Morning News Digest: November 23, 2009

Velez-Gentry would take position in Christie administration if offered

Former Republican assembly candidate Stepfanie Velez-Gentry made national headlines for her unusual occupation, but she would be willing to put that job aside if offered one by the incoming Chris Christie administration. “I would absolutely be interested,” she said. “I want to help make changes in the community, and if something was offered to help make changes I would take it.” Velez-Gentry, 29, runs Nookie Parties, LCC – a company where traveling salespeople host parties to sell sex toys and other adult novelties – or, as described it when it was first reported in the Inside Edge, a “naughty Tupper Wear party.” Rather than generate controversy, however, Velez-Gentry’s business won her favorable press for her entreupeunerial spirit. The Associated Press picked up the story, as did the New York Daily News, and it ricocheted to several other media outlets and blogs. Howard Stern even talked her up on his radio show. Velez-Gentry said she even got a $50 campaign donation from a woman with a similar business in Utah. She was later endorsed by the Gloucester County Times, which said that, beyond the “snickering” about her job, she had “much to offer.” Ultimately, however, it was not nearly enough to prevail in a safe legislative district and against Democrats Donald Norcross — brother of South Jersey power broker George Norcross – and Angel Fuentes. (Friedman, PolitickerNJ)

Democrat Donald Scarinci is smiling; Corzine and Christie staffs spar; Fairness for Lambertville Mayor David DelVecchio

The Auditor last week sifted through the remains of the gubernatorial election. There, amid the wreckage of the Corzine administration, was Democrat Donald Scarinci. And he was smiling. Few political lawyers are more closely tied to the Democratic Party than Scarinci. Best friend of Sen. Bob Menendez (D-N.J.), former counsel to Assembly Democrats, counsel to Gov. Jim McGreevey’s transition, Hudson County power broker, former law partner of disgraced Bergen Democratic boss Joe Ferriero. No matter. This is New Jersey and there’s always an angle. Turns out Scarinci had a very good Election Day. Scarinci and his firm have a pole position as lawyers go in the new administration. One of Scarinci’s partners is Monmouth Republican Chairman Joe Oxley, who ran a critical voter-turnout effort that helped give Gov.-elect Chris Christie a big edge. Another, Matt Giacobbe, is working with Christie’s transition. (Star-Ledger)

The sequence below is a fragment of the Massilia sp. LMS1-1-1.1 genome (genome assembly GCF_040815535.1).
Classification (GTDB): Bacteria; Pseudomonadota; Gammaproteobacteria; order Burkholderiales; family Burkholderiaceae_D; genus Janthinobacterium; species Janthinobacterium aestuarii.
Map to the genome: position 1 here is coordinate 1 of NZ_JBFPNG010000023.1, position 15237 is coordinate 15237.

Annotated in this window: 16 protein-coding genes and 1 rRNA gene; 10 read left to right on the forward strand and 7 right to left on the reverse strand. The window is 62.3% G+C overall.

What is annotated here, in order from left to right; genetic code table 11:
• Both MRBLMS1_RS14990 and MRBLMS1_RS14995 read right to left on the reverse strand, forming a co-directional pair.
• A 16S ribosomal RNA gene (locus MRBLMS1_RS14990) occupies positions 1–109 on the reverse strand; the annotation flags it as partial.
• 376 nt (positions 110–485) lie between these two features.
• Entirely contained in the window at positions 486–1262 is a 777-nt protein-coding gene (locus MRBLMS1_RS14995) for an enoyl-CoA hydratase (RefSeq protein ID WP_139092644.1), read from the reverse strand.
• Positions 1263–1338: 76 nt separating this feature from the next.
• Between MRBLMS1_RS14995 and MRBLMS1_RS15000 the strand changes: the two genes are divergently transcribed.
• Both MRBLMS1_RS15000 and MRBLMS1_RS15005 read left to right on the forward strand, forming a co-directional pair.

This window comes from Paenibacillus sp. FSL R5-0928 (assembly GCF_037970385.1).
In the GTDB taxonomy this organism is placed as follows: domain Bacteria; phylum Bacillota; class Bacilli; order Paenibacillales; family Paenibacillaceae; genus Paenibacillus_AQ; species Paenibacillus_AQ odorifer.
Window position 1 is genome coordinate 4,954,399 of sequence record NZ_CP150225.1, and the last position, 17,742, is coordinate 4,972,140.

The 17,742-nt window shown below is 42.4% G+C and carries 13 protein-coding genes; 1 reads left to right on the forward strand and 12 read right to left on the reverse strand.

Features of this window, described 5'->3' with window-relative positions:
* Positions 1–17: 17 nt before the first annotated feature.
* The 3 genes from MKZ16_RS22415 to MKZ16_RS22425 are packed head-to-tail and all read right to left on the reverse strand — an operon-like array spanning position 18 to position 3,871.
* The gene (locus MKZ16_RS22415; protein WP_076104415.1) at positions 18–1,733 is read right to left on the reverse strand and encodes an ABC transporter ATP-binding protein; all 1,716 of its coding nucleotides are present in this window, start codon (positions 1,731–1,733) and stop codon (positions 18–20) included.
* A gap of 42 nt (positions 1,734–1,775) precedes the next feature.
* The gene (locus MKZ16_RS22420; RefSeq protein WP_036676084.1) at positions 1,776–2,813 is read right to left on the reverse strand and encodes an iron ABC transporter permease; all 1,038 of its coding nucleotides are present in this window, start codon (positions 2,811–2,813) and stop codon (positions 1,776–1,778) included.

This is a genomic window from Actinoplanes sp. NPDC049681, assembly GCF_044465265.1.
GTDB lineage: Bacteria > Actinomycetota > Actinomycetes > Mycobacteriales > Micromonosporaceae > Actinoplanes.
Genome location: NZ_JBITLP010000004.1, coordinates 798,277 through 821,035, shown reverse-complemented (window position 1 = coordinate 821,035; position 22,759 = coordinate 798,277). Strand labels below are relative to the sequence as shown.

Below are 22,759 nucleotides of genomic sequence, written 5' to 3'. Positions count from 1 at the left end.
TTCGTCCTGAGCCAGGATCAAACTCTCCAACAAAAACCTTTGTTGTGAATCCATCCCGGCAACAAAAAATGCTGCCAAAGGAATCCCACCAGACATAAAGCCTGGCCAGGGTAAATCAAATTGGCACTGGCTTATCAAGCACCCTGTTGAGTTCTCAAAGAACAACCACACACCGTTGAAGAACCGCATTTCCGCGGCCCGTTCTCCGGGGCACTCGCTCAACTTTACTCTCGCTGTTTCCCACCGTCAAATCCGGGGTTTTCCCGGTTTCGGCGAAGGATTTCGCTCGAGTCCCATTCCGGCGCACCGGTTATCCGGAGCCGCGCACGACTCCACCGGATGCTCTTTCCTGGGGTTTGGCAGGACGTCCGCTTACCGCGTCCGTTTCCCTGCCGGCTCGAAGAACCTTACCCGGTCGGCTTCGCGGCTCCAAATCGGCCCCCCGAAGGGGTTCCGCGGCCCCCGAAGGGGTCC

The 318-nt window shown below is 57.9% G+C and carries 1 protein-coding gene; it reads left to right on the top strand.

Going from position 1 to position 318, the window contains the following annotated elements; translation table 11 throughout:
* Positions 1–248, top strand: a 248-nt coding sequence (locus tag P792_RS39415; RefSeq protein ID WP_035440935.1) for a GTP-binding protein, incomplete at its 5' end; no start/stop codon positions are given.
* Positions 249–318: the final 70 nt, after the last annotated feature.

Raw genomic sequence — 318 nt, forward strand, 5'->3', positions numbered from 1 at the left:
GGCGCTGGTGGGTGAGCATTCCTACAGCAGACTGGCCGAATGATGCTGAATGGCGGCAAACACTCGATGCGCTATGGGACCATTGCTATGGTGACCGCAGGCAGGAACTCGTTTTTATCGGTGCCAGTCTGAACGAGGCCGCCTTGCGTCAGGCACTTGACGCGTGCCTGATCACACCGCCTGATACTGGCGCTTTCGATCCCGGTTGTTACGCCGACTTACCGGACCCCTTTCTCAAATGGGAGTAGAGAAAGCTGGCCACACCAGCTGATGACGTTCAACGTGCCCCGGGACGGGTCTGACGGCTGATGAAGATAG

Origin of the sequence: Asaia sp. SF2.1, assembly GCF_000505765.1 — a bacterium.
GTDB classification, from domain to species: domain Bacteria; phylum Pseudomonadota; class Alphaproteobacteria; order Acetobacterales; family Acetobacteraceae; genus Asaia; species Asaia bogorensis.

Hayden files Ferriero motion

Former Bergen County Democratic Chairman Joe Ferriero’s attorney has filed to have Ferriero's corruption conviction overturned. Defense lawyer Joseph Hayden said he filed about a dozen arguments in federal court, chief among them challenging Ferriero's conviction for conspiracy to defraud Bergenfield of co-defendant Dennis Oury’s honest services. Oury, who was Bergen County Democratic Counsel, was the Bergenfield Borough Attorney. “The principle motions involve a challenge to the honest services theory of prosecution, which is presently being scrutinized by a case pending before the United States Supreme Court dealing with honest services,” said Hayden. “We believe the Supreme Court case will be decided favorably to the defense, and this will result in overturning Mr. Ferriero’s conviction.” The conspiracy count was the most serious of Ferriero's three count conviction. He was also convicted on two mail fraud counts and acquitted of five other mail fraud counts. (Friedman, PolitickerNJ)

NJ Sen. Steve Sweeney expected to win senate presidency

State Sen. Stephen Sweeney is expected to take control of the Senate presidency in a closed-door meeting today, ousting longtime Essex County Democrat Sen. Richard Codey, who had vowed to fight for the post despite increasingly long odds. The vote of the Democratic caucus marks the endgame in a contentious process that has riled the party for the past few months and erupted publicly during the gubernatorial campaign. By all accounts, Codey has been unable to fend off Sweeney, a Gloucester County Democrat and Senate majority leader. Sweeney’s ascension was coupled with that of Assemblywoman Sheila Oliver (D-Essex), who is expected to become speaker of the lower house after her last remaining opponent, Assembly Majority Leader Bonnie Watson Coleman (D-Mercer), dropped out last week. After winning election within their party’s caucus, each will likely be anointed by official votes in January. Because they hold the majority in both houses, Democrats can decide who leads the Legislature without needing Republican support. Although splinter groups of Democrats could join with Republicans to form coalition leaderships, that has only happened once before, in 1972, and is not expected this time around. (Megerian, Star Ledger)

Change coming early to Trenton